Fermín Koop is an economic and environmental journalist from Buenos Aires.
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As the Alberto Fernández administration struggles to get to grips with the expansion of the coronavirus in the country, analysts are raising the alarm over the potential impact that the virus is already having on the economy.
Experts warn that Argentina now has almost no chance of reactivating its economy this year due to anticipated lower levels of exports and consumption.
Consultancy firms consulted by the Times estimate the outbreak could shave an extra 0.3 to 0.5 percent off GDP this year, an extra hit on previous estimates that Argentina’s economy would contract by 1.5 percent in 2020.
The news arrives with awful timing for the government, as it seeks to restructure its debt burden and with the country highly exposed to volatility.
The biggest contraction in economic terms will come as a result of lower exports, both in terms of prices and quantities.
In January, beef exports dropped 32.8 percent compared to the average of the last quarter of 2019. Fewer sales to China mainly explain the decline, according to CICCRA beef trade chamber.
“The main direct effect of coronavirus is manifested in the price and export of agricultural raw materials, such as soybeans and, above all, meats,” the Abeceb consultancy said in a report. “China is Argentina’s second market so fewer sales from there would have a big effect on our economy.”
Abeceb estimates exports will drop five percent as an effect of the coronavirus overall, totalling approximately US$3.4 billion. The main affected sectors will be agroindustry, vehicles, oil, tourism and electronics, the firm said.
The price of commodities such as soy and maize is already slumping as part of the effect of the coronavirus outbreak in markets worldwide and that’s bad news for Argentina, which needs US dollars coming into the country, Soledad Pérez Duhalde, Abeceb’s operation chief, said. This also puts pressure on the exchange rate, she added.
That’s also the case for crude oil, which is decreasing in value, now standing at about US$33 per barrel at the time of writing. This will have an impact on the development of the enormous Vaca Muerta shale gas and oil reservoir in Patagonia. The government was counting on investment in the sector to boost growth, but officials may not have to sit it out and wait for the scenario to play out.
Amid the global financial chaos, several currencies in the region, such as the real and the Chilean peso, have been devalued too, including the Argentine peso. Nevertheless, due to the exchange rate controls in place and the intervention of the Central Bank, led by Governor Miguel Ángel Pesce, the exchange rate rose only 18 cents this week.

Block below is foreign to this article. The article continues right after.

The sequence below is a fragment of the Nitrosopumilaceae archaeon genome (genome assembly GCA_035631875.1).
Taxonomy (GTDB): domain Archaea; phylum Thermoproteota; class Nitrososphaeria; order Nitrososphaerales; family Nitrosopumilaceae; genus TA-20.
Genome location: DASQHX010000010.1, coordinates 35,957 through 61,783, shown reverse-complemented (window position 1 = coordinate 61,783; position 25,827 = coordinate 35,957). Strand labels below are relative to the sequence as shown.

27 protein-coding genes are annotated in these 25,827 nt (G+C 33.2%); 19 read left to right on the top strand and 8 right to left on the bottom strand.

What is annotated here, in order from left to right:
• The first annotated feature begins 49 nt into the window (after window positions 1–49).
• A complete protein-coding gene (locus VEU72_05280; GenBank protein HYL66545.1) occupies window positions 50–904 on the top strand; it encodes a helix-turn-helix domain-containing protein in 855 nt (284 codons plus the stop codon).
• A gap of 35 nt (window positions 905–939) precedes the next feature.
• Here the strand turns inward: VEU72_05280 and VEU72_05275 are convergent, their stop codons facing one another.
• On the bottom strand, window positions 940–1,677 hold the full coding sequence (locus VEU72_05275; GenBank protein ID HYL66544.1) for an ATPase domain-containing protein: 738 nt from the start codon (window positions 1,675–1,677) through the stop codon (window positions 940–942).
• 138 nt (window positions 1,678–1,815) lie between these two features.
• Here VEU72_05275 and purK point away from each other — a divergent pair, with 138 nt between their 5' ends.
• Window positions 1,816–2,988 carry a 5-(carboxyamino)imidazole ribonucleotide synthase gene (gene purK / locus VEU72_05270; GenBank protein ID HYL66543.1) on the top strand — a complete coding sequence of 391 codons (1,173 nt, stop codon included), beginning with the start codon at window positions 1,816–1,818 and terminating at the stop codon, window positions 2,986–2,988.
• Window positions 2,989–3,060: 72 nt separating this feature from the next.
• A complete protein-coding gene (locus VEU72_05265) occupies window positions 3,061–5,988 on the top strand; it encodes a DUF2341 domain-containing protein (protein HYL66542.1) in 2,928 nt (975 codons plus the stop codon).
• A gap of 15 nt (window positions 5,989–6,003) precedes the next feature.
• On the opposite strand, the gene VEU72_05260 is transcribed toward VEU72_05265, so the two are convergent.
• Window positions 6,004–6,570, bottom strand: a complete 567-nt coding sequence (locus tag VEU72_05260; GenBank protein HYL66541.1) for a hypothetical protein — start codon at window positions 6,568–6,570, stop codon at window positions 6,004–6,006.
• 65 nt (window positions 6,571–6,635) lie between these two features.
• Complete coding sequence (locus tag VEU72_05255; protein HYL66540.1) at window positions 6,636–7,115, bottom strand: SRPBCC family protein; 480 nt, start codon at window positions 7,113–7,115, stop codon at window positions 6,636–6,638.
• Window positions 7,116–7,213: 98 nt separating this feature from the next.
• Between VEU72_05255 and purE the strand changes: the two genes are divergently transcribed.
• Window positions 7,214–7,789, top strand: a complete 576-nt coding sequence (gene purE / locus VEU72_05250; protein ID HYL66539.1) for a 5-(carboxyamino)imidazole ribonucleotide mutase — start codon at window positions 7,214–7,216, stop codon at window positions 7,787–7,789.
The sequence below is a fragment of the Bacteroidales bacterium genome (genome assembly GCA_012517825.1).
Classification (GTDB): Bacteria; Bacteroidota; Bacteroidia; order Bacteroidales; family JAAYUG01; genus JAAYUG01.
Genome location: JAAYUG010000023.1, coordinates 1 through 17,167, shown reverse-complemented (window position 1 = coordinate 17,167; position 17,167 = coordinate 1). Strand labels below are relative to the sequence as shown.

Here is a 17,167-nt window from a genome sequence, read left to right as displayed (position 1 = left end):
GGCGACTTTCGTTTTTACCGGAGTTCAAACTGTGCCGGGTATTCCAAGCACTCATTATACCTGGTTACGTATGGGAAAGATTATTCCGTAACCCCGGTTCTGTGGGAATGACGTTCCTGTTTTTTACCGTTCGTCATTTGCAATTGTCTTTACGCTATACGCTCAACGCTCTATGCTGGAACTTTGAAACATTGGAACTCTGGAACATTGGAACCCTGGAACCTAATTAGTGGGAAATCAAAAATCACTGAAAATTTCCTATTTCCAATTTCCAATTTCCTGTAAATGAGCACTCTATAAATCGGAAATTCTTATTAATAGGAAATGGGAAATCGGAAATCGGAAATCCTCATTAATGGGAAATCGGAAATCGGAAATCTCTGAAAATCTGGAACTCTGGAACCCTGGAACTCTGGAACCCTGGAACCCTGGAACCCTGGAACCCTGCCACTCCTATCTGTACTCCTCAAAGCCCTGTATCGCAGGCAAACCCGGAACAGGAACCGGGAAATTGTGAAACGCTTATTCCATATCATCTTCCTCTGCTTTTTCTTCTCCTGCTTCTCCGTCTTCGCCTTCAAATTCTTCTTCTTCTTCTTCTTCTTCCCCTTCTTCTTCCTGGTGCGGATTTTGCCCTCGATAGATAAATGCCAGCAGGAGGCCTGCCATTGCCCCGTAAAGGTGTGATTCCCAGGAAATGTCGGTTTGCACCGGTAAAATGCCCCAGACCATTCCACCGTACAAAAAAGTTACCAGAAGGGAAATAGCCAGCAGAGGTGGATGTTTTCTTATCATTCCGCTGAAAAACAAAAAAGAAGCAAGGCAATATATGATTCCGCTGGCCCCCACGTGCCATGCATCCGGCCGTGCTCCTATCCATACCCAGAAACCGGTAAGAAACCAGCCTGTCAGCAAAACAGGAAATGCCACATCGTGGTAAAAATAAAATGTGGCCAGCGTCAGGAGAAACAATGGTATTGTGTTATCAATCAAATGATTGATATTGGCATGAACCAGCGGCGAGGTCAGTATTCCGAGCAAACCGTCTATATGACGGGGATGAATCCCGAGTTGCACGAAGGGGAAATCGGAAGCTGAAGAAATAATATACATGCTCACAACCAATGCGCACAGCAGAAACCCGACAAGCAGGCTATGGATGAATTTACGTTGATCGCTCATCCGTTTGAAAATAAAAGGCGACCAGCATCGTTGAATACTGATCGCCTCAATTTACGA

A slide in the exchange rate has an impact on inflation due to dollarised costs and imported inputs. But in addition, there may be “preventive” price hikes on the assumption that there could be shortages of some goods, with trade is limited due to the coronavirus outbreak.
However, there may be a temporary boost for retailers and supermarkets, which may see a boost in the short term as sales from shoppers panic-buying clears shelves.
The largest area of concern for the Fernández administration is probably the delay that the Covid-19 pandemic could have on its crucial debt renegotiation talks. In total, government is seeking to renegotiate US$195 billion out of a total debt of US$311 billion, including its record US$44-billion credit-line from the International Monetary Fund.
Argentina’s immediate economic future – and its ability to bounce back to growth – largely depends on the resolution of this issue, so if a settlement is delayed, the country as a whole will suffer.
Creditors want to know what Argentina’s payment capacity will be – a situation that today is difficult to define in the current scenario of global and local uncertainty.
“Lower global economic activity will affect the region and the industry will have a poorer performance. But the most important question is what will happen with the debt restructuring. The whole process will be likely delayed and that’s another reason for a larger economic drop,” Miguel Zielonka, an economist with the Econviews consultancy firm, told the Times.
Matías Rajnerman, Ecolatina’s chief economist, said all investment decisions in the country now depended on the outcome of the debt renegotiation. A delayed resolution would be bad news for the economy as a whole and for specific sectors and projects, such as Vaca Muerta, he added.
Dismissing rumours in the local press, the IMF – which granted the Mauricio Macri administration US$56 billion in credit back in June 2018 – said the Fernández administration had not asked for extra funding to deal with the impacts of coronavirus.
“The Argentine authorities didn’t maintain contact with us to request a loan. Negotiations for what is owed to the IMF continue to be constructive, as we had already characterised them,” IMF Spokesman Gerry Rice said on Wednesday.
The IMF official warned, however, that the spread of Covid-19 would complicate life everywhere – including Argentina.